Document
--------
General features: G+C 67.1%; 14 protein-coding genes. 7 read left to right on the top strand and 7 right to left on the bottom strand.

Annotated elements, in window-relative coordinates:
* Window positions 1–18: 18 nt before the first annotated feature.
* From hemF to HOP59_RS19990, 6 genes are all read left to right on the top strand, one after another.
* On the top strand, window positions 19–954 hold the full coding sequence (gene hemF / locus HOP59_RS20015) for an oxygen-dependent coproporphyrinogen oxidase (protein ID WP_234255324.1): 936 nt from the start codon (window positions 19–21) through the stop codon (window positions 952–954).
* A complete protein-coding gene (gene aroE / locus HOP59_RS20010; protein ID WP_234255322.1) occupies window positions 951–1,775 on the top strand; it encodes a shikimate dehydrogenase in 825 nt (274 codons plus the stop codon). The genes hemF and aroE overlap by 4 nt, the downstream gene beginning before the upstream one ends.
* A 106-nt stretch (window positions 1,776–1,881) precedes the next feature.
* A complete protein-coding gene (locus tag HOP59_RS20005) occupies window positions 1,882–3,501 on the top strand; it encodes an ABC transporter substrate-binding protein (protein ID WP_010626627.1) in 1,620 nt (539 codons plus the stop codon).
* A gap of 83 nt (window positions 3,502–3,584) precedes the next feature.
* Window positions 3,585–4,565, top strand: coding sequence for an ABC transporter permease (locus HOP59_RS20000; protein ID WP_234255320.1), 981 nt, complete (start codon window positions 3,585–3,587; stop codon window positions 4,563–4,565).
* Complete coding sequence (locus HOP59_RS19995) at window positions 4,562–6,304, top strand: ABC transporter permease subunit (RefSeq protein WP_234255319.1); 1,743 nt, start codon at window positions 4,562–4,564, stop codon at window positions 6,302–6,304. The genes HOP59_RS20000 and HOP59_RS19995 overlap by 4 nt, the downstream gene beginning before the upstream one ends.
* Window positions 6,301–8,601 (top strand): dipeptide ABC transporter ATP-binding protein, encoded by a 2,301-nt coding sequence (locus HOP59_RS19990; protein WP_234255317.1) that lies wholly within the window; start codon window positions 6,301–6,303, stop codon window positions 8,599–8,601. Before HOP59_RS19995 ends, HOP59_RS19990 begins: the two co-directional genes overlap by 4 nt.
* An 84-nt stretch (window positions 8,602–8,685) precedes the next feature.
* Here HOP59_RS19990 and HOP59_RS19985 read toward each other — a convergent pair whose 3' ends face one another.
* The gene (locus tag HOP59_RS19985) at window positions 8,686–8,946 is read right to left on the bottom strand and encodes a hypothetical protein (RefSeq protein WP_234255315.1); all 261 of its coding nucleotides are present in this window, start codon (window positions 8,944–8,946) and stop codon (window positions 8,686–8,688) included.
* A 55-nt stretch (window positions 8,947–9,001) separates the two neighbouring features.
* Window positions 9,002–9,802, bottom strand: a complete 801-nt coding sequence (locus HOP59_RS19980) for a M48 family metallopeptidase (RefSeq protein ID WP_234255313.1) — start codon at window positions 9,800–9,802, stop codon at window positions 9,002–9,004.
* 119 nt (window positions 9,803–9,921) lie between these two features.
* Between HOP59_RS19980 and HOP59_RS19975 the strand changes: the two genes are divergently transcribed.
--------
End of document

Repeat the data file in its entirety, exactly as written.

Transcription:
General features: G+C 67.1%; 14 protein-coding genes. 7 read left to right on the top strand and 7 right to left on the bottom strand.

Annotated elements, in window-relative coordinates:
* Window positions 1–18: 18 nt before the first annotated feature.
* From hemF to HOP59_RS19990, 6 genes are all read left to right on the top strand, one after another.
* On the top strand, window positions 19–954 hold the full coding sequence (gene hemF / locus HOP59_RS20015) for an oxygen-dependent coproporphyrinogen oxidase (protein ID WP_234255324.1): 936 nt from the start codon (window positions 19–21) through the stop codon (window positions 952–954).
* A complete protein-coding gene (gene aroE / locus HOP59_RS20010; protein ID WP_234255322.1) occupies window positions 951–1,775 on the top strand; it encodes a shikimate dehydrogenase in 825 nt (274 codons plus the stop codon). The genes hemF and aroE overlap by 4 nt, the downstream gene beginning before the upstream one ends.
* A 106-nt stretch (window positions 1,776–1,881) precedes the next feature.
* A complete protein-coding gene (locus tag HOP59_RS20005) occupies window positions 1,882–3,501 on the top strand; it encodes an ABC transporter substrate-binding protein (protein ID WP_010626627.1) in 1,620 nt (539 codons plus the stop codon).
* A gap of 83 nt (window positions 3,502–3,584) precedes the next feature.
* Window positions 3,585–4,565, top strand: coding sequence for an ABC transporter permease (locus HOP59_RS20000; protein ID WP_234255320.1), 981 nt, complete (start codon window positions 3,585–3,587; stop codon window positions 4,563–4,565).
* Complete coding sequence (locus HOP59_RS19995) at window positions 4,562–6,304, top strand: ABC transporter permease subunit (RefSeq protein WP_234255319.1); 1,743 nt, start codon at window positions 4,562–4,564, stop codon at window positions 6,302–6,304. The genes HOP59_RS20000 and HOP59_RS19995 overlap by 4 nt, the downstream gene beginning before the upstream one ends.
* Window positions 6,301–8,601 (top strand): dipeptide ABC transporter ATP-binding protein, encoded by a 2,301-nt coding sequence (locus HOP59_RS19990; protein WP_234255317.1) that lies wholly within the window; start codon window positions 6,301–6,303, stop codon window positions 8,599–8,601. Before HOP59_RS19995 ends, HOP59_RS19990 begins: the two co-directional genes overlap by 4 nt.
* An 84-nt stretch (window positions 8,602–8,685) precedes the next feature.
* Here HOP59_RS19990 and HOP59_RS19985 read toward each other — a convergent pair whose 3' ends face one another.
* The gene (locus tag HOP59_RS19985) at window positions 8,686–8,946 is read right to left on the bottom strand and encodes a hypothetical protein (RefSeq protein WP_234255315.1); all 261 of its coding nucleotides are present in this window, start codon (window positions 8,944–8,946) and stop codon (window positions 8,686–8,688) included.
* A 55-nt stretch (window positions 8,947–9,001) separates the two neighbouring features.
* Window positions 9,002–9,802, bottom strand: a complete 801-nt coding sequence (locus HOP59_RS19980) for a M48 family metallopeptidase (RefSeq protein ID WP_234255313.1) — start codon at window positions 9,800–9,802, stop codon at window positions 9,002–9,004.
* 119 nt (window positions 9,803–9,921) lie between these two features.
* Between HOP59_RS19980 and HOP59_RS19975 the strand changes: the two genes are divergently transcribed.